Though the recession has forced school districts nationwide to make cuts, schools in and around Burke have not had to lay off teachers.
According to Paul Regnier, coordinator, communication and community outreach for Fairfax County Public Schools, there has been no hiring freeze in the past two years. Although some teachers have been replaced due to resignations or retirements, no teaching positions have been eliminated.
Burke and Springfield schools are among those in Fairfax County mostly unaffected by the recession. Cherry Run Elementary School, for example, "has a full staff allocation and did not lose any staff," said Principal Mark Bibbee. "We are operating the same this year as we have in past years."
Keene Mill Elementary was also allocated the same number of teachers as last year and experienced no layoffs. A few staff members, including a kindergarten teacher, a part-time physical education teacher, and a music teacher, were replaced but only because previous teachers left or retired.
"It's all by formula, and the school board didn't change the formula," said Keene Mill Elementary School Principal Nick Rousos.
In fact, several schools in Burke have hired at least one new teacher to accomodate an increase in students this year, including Sangster Elementary and Kings Park Primary.
In some cases, the school system has spread itinerant teachers more thinly.
"It is much tougher to operate now than before, but that is across the school system," said Paul Wardinski, principal, West Springfield High School. The hardest hit WSHS has taken over the past couple of years is the loss of a custodian and a counselor. The loss of the counselor has brought the number of students per counselor up.
"Itinerant staff has been spread among more schools as well, so we don't have them as many days per week as we did before, " Wardinksi said.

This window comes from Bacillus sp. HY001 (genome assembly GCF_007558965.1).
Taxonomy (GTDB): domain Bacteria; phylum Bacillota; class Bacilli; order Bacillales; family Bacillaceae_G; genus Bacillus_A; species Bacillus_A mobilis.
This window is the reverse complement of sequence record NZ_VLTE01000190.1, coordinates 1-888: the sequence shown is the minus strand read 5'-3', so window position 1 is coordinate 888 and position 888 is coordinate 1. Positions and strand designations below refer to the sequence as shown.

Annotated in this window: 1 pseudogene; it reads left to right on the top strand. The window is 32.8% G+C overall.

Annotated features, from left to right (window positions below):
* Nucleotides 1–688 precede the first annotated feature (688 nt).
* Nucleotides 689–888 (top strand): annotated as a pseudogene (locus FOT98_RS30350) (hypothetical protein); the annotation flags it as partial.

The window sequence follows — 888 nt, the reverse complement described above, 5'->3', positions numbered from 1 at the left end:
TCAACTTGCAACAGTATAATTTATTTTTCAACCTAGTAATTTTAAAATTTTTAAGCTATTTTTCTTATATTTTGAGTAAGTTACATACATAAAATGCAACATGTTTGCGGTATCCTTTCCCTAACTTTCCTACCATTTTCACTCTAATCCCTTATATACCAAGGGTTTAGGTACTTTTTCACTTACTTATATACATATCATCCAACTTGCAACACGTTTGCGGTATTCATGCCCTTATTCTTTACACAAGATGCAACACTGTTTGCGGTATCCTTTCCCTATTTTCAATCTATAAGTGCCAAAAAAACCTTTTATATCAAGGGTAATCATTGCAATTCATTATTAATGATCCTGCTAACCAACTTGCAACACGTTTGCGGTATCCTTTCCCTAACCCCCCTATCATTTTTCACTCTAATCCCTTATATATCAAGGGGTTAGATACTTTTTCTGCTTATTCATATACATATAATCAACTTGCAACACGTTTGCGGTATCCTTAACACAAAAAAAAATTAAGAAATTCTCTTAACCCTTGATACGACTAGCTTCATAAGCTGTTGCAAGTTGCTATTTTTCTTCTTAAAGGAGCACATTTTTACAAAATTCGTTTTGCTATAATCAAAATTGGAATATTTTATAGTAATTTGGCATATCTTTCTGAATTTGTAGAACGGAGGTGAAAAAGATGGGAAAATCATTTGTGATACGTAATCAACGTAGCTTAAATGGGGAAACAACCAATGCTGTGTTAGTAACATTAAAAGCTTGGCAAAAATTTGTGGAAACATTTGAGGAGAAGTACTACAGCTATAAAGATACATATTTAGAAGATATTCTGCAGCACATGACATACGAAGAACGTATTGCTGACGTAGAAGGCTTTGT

Some teachers have had to accept more work and higher accountability as class sizes increase.
"The staff and faculty we do have remaining are absolutely amazing," said Wardinski. "I am truly blessed to have my staff working on behalf of our students every day. They are dedicated, knowledgeable, caring professional educators."
The information regarding FCPS teaching positions is very well aligned with Occupational Employment Statistics from the Bureau of Labor Statistics. According to highlights from May 2009, just 15 occupations accounted for more than one-quarter of U.S. employment, one of those being elementary school teachers.
The increase in the number of students and class sizes in FCPS from last year may aid these employment trends. The number of teachers each school may hire is determined by how many students are set to attend that school the next year.
Elementary school teachers, along with postal service mail carriers and correctional officers and jailers, also had the highest employment among all occupations in federal, state, and local government. In total, local government-owned schools employed 1.4 million elementary, 609,070 middle, and 977,150 secondary-school teachers.